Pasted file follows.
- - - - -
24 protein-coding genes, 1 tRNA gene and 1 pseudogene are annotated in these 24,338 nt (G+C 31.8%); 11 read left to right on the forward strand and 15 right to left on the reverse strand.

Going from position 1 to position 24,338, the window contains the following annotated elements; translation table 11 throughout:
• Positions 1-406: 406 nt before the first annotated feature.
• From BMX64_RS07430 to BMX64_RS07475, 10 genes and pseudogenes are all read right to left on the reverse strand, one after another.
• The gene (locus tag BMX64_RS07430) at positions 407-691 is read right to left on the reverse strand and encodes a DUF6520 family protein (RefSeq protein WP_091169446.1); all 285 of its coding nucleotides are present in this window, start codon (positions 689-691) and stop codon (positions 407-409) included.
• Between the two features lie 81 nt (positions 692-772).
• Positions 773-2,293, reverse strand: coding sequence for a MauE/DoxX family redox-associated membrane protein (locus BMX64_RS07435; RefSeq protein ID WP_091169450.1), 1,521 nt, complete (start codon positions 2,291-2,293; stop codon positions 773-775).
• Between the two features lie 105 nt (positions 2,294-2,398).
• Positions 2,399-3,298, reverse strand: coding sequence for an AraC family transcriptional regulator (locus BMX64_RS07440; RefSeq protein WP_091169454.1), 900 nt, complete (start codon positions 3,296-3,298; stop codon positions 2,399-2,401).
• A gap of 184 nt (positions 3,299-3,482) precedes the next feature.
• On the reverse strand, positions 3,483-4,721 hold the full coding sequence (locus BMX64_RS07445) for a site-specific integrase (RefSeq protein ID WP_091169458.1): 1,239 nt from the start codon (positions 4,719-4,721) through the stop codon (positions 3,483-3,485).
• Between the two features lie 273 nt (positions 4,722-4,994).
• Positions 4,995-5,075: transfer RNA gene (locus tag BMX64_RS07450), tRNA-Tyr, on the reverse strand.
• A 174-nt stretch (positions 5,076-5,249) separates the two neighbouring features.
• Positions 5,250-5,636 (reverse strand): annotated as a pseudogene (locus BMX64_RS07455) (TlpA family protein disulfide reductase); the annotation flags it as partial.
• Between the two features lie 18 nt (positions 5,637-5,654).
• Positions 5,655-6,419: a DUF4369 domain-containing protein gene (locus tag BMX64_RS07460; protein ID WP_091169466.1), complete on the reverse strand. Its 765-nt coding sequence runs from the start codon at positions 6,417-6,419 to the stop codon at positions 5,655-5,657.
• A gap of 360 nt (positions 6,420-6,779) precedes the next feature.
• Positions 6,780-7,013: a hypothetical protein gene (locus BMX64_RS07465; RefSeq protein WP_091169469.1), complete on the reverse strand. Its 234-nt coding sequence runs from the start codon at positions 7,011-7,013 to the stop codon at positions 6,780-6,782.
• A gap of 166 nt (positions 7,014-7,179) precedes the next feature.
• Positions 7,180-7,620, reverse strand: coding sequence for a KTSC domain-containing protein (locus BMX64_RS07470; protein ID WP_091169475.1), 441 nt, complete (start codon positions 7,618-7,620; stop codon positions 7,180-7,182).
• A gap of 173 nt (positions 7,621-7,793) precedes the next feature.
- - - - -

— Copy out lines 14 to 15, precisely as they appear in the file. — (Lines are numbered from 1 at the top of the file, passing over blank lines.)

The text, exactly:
• A 174-nt stretch (positions 5,076-5,249) separates the two neighbouring features.
• Positions 5,250-5,636 (reverse strand): annotated as a pseudogene (locus BMX64_RS07455) (TlpA family protein disulfide reductase); the annotation flags it as partial.